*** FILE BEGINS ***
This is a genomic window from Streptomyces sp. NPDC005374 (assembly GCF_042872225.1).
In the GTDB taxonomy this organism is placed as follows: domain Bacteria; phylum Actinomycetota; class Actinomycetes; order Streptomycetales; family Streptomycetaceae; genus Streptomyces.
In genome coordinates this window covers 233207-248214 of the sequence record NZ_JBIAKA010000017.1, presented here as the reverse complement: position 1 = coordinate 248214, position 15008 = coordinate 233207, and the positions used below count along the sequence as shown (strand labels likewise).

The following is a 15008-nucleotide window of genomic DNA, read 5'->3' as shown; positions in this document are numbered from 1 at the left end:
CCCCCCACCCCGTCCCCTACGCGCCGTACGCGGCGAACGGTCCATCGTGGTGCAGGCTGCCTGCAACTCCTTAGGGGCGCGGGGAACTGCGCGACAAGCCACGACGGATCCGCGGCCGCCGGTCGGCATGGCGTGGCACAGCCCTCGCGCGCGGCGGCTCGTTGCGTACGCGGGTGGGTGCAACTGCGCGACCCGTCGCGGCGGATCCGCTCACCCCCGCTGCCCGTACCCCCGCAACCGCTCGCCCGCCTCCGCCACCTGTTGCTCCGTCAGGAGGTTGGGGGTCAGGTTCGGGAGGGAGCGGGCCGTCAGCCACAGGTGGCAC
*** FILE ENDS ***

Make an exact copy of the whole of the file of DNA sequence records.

This is a genomic window from Streptomyces sp. NPDC005374 (assembly GCF_042872225.1).
In the GTDB taxonomy this organism is placed as follows: domain Bacteria; phylum Actinomycetota; class Actinomycetes; order Streptomycetales; family Streptomycetaceae; genus Streptomyces.
In genome coordinates this window covers 233207-248214 of the sequence record NZ_JBIAKA010000017.1, presented here as the reverse complement: position 1 = coordinate 248214, position 15008 = coordinate 233207, and the positions used below count along the sequence as shown (strand labels likewise).

The following is a 15008-nucleotide window of genomic DNA, read 5'->3' as shown; positions in this document are numbered from 1 at the left end:
CCCCCCACCCCGTCCCCTACGCGCCGTACGCGGCGAACGGTCCATCGTGGTGCAGGCTGCCTGCAACTCCTTAGGGGCGCGGGGAACTGCGCGACAAGCCACGACGGATCCGCGGCCGCCGGTCGGCATGGCGTGGCACAGCCCTCGCGCGCGGCGGCTCGTTGCGTACGCGGGTGGGTGCAACTGCGCGACCCGTCGCGGCGGATCCGCTCACCCCCGCTGCCCGTACCCCCGCAACCGCTCGCCCGCCTCCGCCACCTGTTGCTCCGTCAGGAGGTTGGGGGTCAGGTTCGGGAGGGAGCGGGCCGTCAGCCACAGGTGGCAC